Seventeenth-century calls for English devolution

With the publication today of the Smith Commission recommending further powers for the Scottish Parliament, Philip Baker, Research Fellow on the 1624 Parliamentary Diaries project, discusses proposals for English devolution during the 1640s…

The current demands for greater devolution and decentralisation of power from central government raise the prospect, as some commentators have acknowledged, of the most significant constitutional changes since the Glorious Revolution of 1688-9. But not dissimilar calls for a redistribution of power from Westminster to England’s local communities were heard somewhat earlier in the seventeenth century, at the height of the civil war of the 1640s, and would have brought about a fundamentally different form of constitutional settlement.

The first half of the seventeenth century saw the increasing centralisation of English government. In addition to the refusal of Charles I to call any parliaments between 1629-40, the crown’s attempts to enforce strict compliance with its military, fiscal and religious policies undermined the discretionary powers of local officeholders. But far from ending this process, the years of civil war and parliamentarian rule only brought about its escalation. The creation of numerous bureaucratic committees at Westminster and of a whole new tier of local government – the county committees, which were closely managed by parliament – rode roughshod over more traditional practices of self-government within local communities.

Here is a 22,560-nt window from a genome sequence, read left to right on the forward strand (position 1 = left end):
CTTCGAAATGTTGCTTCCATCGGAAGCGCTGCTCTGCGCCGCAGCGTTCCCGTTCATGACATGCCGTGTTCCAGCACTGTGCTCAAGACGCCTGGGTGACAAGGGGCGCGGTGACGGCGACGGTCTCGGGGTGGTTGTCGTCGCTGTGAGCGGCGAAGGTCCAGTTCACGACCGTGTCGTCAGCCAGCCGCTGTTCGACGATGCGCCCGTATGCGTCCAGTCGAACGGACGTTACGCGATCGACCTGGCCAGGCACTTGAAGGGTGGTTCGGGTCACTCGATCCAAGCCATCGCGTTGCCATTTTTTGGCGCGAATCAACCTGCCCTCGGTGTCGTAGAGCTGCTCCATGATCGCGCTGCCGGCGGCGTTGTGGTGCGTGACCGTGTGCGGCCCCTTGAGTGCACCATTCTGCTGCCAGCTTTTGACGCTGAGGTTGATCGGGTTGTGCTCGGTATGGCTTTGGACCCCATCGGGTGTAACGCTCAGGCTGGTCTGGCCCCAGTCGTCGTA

Reactions to these changes took various forms. Some counties saw the rise of neutralist club associations, which took up arms against both royalist and parliamentarian forces and petitioned Westminster for the restoration of their traditional local rulers and organs of government. The demands of the London-based petitioner movement known as the Levellers went much further. These included the abolition of the central Westminster courts and the transfer of legal jurisdiction to local courts, an extension of the parliamentary franchise and the election of local officials, including ministers. Like other religious nonconformists, the Levellers also opposed the idea of a compulsory national church.

At a time of significant disenchantment with Westminster politicians and their practices, major changes to the political system were contemplated by the Levellers and other contemporary pamphleteers – changes which have also been debated over recent months and years. These included the need for regular, fixed-term parliaments; for a reduction in the number of MPs; and for formal procedures for the accountability of MPs to their constituents, including the power to recall them.

Many of the Levellers’ ideas were brought together in a series of draft written constitutions called the Agreements of the People – the earliest attempts to produce a written constitution in the English-speaking world. These documents would have created a nation of self-governing communities with an unprecedented level of local authority and power, and were often presented as a restoration of past practices. But while such a vision of the English state had obvious medieval antecedents, it was an appeal to a largely imaginary past with an alternative value system.

The Agreements of the People were never implemented, although some of their proposals influenced the constitutions of the 1650s, and they obviously aimed to devolve power at a much lower level of society than is being considered at present. It remains to be seen if the current calls for decentralisation remain, like those of the 1640s, mere popular rhetoric or if in time they will become a constitutional reality.


You can read more from Phil on the Agreements of the People in his earlier blogpost for us ‘The Agreements of the People, 1647-49′.

You can also read our full series on the political relationship between England and Scotland, published earlier this year in the run up to the Scottish Referendum, here.

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